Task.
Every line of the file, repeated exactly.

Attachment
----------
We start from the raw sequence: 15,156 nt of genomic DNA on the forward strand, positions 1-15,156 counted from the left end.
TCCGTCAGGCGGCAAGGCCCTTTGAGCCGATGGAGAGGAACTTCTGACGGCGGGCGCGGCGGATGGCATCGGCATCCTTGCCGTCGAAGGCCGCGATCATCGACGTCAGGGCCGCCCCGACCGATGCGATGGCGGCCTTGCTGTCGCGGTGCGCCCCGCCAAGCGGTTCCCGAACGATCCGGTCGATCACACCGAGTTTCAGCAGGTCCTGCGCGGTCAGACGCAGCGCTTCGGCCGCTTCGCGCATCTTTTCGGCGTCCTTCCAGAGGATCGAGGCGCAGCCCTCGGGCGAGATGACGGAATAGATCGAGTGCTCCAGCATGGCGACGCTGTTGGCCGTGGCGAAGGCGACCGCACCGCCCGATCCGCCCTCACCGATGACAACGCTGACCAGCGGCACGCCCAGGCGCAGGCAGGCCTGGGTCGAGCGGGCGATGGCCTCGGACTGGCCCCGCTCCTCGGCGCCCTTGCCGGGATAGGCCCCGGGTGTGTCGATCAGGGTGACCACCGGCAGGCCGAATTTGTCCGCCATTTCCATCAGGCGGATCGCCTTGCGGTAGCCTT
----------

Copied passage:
We start from the raw sequence: 15,156 nt of genomic DNA on the forward strand, positions 1-15,156 counted from the left end.
TCCGTCAGGCGGCAAGGCCCTTTGAGCCGATGGAGAGGAACTTCTGACGGCGGGCGCGGCGGATGGCATCGGCATCCTTGCCGTCGAAGGCCGCGATCATCGACGTCAGGGCCGCCCCGACCGATGCGATGGCGGCCTTGCTGTCGCGGTGCGCCCCGCCAAGCGGTTCCCGAACGATCCGGTCGATCACACCGAGTTTCAGCAGGTCCTGCGCGGTCAGACGCAGCGCTTCGGCCGCTTCGCGCATCTTTTCGGCGTCCTTCCAGAGGATCGAGGCGCAGCCCTCGGGCGAGATGACGGAATAGATCGAGTGCTCCAGCATGGCGACGCTGTTGGCCGTGGCGAAGGCGACCGCACCGCCCGATCCGCCCTCACCGATGACAACGCTGACCAGCGGCACGCCCAGGCGCAGGCAGGCCTGGGTCGAGCGGGCGATGGCCTCGGACTGGCCCCGCTCCTCGGCGCCCTTGCCGGGATAGGCCCCGGGTGTGTCGATCAGGGTGACCACCGGCAGGCCGAATTTGTCCGCCATTTCCATCAGGCGGATCGCCTTGCGGTAGCCTT